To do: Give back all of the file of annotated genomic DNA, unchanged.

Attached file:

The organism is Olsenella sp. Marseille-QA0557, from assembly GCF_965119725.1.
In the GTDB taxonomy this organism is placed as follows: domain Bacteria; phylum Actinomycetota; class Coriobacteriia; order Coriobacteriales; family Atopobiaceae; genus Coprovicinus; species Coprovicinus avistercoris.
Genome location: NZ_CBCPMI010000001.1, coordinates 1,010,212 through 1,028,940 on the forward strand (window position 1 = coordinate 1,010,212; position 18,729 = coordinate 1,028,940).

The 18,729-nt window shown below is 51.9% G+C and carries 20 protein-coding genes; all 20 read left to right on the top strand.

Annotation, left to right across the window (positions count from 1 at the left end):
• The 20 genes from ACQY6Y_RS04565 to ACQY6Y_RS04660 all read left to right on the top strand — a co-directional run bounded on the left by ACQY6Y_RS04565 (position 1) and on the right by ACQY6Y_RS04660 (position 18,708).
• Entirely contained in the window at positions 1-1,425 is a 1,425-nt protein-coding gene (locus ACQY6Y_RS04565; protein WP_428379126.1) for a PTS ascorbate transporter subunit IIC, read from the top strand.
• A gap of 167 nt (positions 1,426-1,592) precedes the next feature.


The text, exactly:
The organism is Olsenella sp. Marseille-QA0557, from assembly GCF_965119725.1.
In the GTDB taxonomy this organism is placed as follows: domain Bacteria; phylum Actinomycetota; class Coriobacteriia; order Coriobacteriales; family Atopobiaceae; genus Coprovicinus; species Coprovicinus avistercoris.
Genome location: NZ_CBCPMI010000001.1, coordinates 1,010,212 through 1,028,940 on the forward strand (window position 1 = coordinate 1,010,212; position 18,729 = coordinate 1,028,940).

The 18,729-nt window shown below is 51.9% G+C and carries 20 protein-coding genes; all 20 read left to right on the top strand.

Annotation, left to right across the window (positions count from 1 at the left end):
• The 20 genes from ACQY6Y_RS04565 to ACQY6Y_RS04660 all read left to right on the top strand — a co-directional run bounded on the left by ACQY6Y_RS04565 (position 1) and on the right by ACQY6Y_RS04660 (position 18,708).
• Entirely contained in the window at positions 1-1,425 is a 1,425-nt protein-coding gene (locus ACQY6Y_RS04565; protein WP_428379126.1) for a PTS ascorbate transporter subunit IIC, read from the top strand.
• A gap of 167 nt (positions 1,426-1,592) precedes the next feature.